Stretches for Forearm Pain
Forearm pain is common because of how much time people spend on a computer. Keeping your wrists bent back to type can lead to tension and pain. It is even possible to develop tendinitis in the forearm or carpal tunnel syndrome. Overusing your wrist and forearm in sports such as tennis and golf is also a potential contributor to forearm pain. Stretching is the best way to alleviate forearm pain, but check with your doctor beforehand to rule out a more serious condition.
Standing Extensor Stretch
You can stretch your forearm extensor muscles while standing any time during the day. Stand up straight with your arms at your sides, your wrists straight and your fingers pointing at the floor. Pull your shoulders back and look straight ahead so that you are standing with correct posture.
Bend your wrists backward so that your fingers point behind you and are parallel to the floor. Do not move your arms. Bend your wrists forward until your fingers point in front of you.
Standing Wrist Flexor Stretch
The standing wrist flexor stretch lengthens the muscles on the back of the forearms. This stretch is especially useful for golfer's elbow, a condition common to golfers but not exclusively, which causes pain on the inside of the elbow at the top of the forearm.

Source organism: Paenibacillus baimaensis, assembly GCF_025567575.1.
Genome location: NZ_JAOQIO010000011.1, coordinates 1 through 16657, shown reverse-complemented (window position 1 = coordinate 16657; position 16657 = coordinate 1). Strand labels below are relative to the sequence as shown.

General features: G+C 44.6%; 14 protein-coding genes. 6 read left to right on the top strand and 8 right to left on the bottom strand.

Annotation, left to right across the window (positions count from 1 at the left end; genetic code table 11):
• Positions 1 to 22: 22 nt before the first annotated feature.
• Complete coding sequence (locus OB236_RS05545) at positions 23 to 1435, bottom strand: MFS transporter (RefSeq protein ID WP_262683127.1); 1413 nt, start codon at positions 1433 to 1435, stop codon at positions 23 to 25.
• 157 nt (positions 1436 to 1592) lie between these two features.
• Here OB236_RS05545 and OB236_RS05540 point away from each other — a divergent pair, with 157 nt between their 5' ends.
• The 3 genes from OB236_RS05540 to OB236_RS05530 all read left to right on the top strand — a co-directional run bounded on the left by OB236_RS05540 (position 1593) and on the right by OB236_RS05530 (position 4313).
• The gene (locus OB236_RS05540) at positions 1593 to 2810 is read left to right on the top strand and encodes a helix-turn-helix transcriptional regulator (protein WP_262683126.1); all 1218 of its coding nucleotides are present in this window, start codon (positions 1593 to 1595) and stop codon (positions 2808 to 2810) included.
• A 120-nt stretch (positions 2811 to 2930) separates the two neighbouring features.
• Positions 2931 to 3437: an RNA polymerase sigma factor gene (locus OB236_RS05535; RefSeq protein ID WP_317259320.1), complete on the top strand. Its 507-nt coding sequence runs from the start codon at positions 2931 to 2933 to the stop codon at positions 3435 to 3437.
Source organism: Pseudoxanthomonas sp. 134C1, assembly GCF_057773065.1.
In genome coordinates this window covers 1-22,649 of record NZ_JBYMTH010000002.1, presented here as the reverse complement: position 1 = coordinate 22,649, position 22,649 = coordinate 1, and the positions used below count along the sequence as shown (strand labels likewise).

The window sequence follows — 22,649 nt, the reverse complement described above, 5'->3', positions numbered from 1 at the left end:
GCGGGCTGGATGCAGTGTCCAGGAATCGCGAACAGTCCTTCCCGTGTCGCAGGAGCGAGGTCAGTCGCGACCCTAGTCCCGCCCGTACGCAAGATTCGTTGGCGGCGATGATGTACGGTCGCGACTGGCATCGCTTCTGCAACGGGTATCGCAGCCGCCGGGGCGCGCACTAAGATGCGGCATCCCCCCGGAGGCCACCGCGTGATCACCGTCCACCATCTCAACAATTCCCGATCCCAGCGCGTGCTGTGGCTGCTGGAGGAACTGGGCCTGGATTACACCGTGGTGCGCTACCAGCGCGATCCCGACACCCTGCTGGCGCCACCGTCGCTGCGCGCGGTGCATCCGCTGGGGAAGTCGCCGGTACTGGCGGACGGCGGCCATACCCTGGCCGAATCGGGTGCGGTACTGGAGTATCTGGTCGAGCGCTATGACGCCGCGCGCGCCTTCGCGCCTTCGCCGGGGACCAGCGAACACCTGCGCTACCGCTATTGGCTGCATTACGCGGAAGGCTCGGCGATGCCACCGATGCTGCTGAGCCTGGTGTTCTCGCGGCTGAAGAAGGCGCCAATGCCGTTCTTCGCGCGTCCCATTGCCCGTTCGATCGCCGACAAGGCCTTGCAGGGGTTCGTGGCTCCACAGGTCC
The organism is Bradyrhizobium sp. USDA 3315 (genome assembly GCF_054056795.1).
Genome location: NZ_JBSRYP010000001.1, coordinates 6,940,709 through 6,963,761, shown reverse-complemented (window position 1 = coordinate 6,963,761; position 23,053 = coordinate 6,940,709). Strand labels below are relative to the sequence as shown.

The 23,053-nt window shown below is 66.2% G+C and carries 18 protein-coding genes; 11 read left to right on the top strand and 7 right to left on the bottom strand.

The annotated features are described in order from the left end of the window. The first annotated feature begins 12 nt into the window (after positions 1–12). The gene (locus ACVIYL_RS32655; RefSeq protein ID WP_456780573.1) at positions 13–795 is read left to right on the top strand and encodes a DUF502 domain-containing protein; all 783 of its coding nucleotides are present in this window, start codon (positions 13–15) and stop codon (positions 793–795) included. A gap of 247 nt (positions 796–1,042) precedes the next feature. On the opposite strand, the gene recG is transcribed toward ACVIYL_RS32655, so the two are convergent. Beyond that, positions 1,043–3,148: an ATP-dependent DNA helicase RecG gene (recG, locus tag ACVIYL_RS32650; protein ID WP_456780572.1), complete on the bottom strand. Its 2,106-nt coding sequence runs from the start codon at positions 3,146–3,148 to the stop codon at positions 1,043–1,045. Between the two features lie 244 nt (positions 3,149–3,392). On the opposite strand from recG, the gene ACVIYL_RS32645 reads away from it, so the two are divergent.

To perform the standing wrist flexor stretch, hold your arms straight in front of you. Bend your right wrist upward so your fingers point forward. Place your left palm against your right palm, and push up against the right hand to increase the stretch. Hold for 15 to 30 seconds. Repeat on the other side.
Assisted Forearm Stretch
The assisted forearm stretch uses one arm to stretch the other in a similar manner to the standing wrist flexor stretch. This exercise stretches the forearm with your arms straight in front of you. To begin, extend your right arm straight in front of you and parallel to the floor. Turn you palm to face the ceiling. Take your left hand and grab your palm with your left thumb wrapped behind your right thumb and your fingertips curled around the thumb side of your palm. Bend your right palm so it is facing forward. Hold for 15 to 30 seconds. Switch arms.
The wrist rotation improves blood circulation to yoru hands, wrists and forearms and improves range of motion in your wrists. Extend your arms straight in front of you at shoulder level with your hands in fists. Rotate both wrists inward and make circles. Next, rotate your wrists outward.
Sarka-Jonae Miller has been a freelance writer and editor since 2003. She was a personal trainer for four years with certifications from AFAA and NASM. Miller also worked at 24 Hour Fitness, LA Fitness and as a mobile trainer. Her career in the fitness industry begin in 2000 as a martial arts, yoga and group exercise instructor. She graduated cum laude from Syracuse University.